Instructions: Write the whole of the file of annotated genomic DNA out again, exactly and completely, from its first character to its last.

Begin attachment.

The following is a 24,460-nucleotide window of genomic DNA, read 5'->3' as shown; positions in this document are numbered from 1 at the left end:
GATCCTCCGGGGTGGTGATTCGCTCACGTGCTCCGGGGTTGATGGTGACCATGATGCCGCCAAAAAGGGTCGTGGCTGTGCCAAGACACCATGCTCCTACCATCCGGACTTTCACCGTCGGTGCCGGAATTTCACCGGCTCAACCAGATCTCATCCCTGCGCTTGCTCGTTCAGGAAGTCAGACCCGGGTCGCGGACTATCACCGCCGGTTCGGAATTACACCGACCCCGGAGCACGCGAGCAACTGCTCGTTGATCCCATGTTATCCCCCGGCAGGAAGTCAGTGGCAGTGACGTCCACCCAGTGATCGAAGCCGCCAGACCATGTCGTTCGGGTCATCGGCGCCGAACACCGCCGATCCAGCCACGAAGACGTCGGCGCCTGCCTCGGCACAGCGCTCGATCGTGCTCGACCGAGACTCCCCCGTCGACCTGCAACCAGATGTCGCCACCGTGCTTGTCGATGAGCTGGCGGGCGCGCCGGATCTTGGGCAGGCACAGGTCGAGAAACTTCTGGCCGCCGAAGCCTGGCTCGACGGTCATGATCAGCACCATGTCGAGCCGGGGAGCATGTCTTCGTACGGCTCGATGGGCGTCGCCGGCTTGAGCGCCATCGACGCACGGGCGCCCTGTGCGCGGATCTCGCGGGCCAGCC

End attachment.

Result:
The following is a 24,460-nucleotide window of genomic DNA, read 5'->3' as shown; positions in this document are numbered from 1 at the left end:
GATCCTCCGGGGTGGTGATTCGCTCACGTGCTCCGGGGTTGATGGTGACCATGATGCCGCCAAAAAGGGTCGTGGCTGTGCCAAGACACCATGCTCCTACCATCCGGACTTTCACCGTCGGTGCCGGAATTTCACCGGCTCAACCAGATCTCATCCCTGCGCTTGCTCGTTCAGGAAGTCAGACCCGGGTCGCGGACTATCACCGCCGGTTCGGAATTACACCGACCCCGGAGCACGCGAGCAACTGCTCGTTGATCCCATGTTATCCCCCGGCAGGAAGTCAGTGGCAGTGACGTCCACCCAGTGATCGAAGCCGCCAGACCATGTCGTTCGGGTCATCGGCGCCGAACACCGCCGATCCAGCCACGAAGACGTCGGCGCCTGCCTCGGCACAGCGCTCGATCGTGCTCGACCGAGACTCCCCCGTCGACCTGCAACCAGATGTCGCCACCGTGCTTGTCGATGAGCTGGCGGGCGCGCCGGATCTTGGGCAGGCACAGGTCGAGAAACTTCTGGCCGCCGAAGCCTGGCTCGACGGTCATGATCAGCACCATGTCGAGCCGGGGAGCATGTCTTCGTACGGCTCGATGGGCGTCGCCGGCTTGAGCGCCATCGACGCACGGGCGCCCTGTGCGCGGATCTCGCGGGCCAGCC